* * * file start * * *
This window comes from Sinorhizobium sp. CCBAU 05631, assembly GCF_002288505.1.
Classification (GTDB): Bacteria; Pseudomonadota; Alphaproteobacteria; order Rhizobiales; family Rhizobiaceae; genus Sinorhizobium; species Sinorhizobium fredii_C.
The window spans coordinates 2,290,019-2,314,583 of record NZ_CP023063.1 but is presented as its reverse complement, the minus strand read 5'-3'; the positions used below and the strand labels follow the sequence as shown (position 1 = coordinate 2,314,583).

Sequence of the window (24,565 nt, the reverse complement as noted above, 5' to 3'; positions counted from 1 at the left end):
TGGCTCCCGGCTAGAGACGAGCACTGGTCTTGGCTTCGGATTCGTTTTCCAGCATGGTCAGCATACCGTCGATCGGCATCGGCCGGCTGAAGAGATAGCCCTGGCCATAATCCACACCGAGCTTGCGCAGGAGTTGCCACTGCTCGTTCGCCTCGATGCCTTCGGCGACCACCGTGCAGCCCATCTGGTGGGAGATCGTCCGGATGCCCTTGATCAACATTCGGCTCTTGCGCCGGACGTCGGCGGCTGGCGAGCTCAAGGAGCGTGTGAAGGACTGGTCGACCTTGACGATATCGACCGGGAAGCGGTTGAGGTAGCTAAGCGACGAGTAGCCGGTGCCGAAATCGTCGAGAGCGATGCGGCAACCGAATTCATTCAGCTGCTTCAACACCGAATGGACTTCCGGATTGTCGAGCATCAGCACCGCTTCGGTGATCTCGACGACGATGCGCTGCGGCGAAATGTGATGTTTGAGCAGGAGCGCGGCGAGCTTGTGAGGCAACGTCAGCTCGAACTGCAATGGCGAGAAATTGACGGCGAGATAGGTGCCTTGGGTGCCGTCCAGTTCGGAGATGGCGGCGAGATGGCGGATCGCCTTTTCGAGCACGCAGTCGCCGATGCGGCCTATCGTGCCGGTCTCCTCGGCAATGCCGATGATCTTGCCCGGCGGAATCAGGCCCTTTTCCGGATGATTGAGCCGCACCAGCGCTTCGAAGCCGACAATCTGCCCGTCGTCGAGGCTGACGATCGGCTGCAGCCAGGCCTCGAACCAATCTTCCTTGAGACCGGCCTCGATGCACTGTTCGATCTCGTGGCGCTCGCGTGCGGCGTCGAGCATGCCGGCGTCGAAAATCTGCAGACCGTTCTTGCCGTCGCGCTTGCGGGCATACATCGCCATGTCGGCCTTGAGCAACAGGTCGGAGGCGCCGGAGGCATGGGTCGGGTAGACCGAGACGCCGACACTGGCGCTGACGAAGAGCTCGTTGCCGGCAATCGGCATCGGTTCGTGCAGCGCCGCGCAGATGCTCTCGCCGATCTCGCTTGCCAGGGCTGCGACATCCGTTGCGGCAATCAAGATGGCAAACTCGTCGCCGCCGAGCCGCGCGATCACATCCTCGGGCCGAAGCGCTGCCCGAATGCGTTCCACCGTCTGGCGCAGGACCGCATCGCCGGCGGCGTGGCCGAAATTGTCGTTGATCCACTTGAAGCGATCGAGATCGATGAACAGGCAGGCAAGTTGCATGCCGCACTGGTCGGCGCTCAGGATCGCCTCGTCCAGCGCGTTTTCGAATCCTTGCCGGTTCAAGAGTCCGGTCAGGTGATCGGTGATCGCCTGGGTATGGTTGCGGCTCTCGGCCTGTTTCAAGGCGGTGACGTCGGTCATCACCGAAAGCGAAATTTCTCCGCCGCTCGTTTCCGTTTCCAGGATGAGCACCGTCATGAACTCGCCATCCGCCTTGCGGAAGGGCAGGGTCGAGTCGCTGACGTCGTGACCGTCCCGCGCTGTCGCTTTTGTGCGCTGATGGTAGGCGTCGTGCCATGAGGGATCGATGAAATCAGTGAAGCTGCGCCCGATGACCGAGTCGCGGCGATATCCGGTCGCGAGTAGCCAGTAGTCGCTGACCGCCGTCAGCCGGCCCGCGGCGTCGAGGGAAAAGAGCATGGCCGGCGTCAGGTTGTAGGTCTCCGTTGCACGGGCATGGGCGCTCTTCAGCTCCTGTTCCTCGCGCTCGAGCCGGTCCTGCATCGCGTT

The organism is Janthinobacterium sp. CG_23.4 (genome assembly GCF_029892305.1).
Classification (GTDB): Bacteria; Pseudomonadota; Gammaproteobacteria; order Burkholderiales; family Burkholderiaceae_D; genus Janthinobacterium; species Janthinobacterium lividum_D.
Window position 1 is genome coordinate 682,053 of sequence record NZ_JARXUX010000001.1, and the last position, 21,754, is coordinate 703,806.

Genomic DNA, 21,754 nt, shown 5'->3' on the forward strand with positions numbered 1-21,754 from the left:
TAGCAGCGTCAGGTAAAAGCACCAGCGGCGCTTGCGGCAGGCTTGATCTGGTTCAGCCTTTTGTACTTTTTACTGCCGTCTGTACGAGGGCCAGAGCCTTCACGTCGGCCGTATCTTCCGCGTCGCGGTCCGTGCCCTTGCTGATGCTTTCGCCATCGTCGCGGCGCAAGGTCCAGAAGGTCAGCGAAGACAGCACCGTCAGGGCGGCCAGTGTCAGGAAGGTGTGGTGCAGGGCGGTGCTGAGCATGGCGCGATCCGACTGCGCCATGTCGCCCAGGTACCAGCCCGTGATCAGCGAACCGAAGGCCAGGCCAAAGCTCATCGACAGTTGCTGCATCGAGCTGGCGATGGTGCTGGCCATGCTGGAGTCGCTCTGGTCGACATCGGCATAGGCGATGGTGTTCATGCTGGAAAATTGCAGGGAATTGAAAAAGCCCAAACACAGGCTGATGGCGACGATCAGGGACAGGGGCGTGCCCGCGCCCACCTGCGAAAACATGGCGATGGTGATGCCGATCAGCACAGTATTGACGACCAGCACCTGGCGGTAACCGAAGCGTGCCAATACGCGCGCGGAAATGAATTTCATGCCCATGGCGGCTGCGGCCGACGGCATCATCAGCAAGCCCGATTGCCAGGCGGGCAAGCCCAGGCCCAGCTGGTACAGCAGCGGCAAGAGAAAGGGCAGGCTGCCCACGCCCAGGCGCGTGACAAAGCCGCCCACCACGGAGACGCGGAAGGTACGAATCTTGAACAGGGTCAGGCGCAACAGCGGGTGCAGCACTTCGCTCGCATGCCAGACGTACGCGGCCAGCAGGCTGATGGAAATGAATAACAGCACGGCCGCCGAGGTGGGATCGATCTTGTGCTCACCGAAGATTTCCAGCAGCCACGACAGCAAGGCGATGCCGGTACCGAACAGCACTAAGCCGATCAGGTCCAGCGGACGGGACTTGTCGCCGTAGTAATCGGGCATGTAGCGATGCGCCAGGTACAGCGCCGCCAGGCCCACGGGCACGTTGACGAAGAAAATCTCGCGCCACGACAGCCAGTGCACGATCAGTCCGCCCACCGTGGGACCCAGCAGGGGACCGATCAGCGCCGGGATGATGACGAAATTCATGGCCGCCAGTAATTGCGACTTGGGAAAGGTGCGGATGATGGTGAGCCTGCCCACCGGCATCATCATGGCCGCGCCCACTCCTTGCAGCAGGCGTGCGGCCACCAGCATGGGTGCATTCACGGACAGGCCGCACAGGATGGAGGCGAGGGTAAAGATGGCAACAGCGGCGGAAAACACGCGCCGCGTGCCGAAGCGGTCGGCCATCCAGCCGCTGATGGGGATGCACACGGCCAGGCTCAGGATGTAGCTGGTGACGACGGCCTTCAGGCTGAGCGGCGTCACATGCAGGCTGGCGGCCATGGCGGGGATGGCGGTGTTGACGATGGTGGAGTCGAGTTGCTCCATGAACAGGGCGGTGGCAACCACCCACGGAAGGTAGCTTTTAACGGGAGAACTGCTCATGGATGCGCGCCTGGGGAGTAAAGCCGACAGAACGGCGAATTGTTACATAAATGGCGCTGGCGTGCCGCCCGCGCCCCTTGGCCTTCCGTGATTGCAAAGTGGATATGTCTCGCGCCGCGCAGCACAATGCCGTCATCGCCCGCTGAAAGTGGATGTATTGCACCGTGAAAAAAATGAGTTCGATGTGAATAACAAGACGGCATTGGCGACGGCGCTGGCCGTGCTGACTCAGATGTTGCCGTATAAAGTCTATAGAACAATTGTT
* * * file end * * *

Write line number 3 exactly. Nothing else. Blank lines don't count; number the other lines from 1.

The window spans coordinates 2,290,019-2,314,583 of record NZ_CP023063.1 but is presented as its reverse complement, the minus strand read 5'-3'; the positions used below and the strand labels follow the sequence as shown (position 1 = coordinate 2,314,583).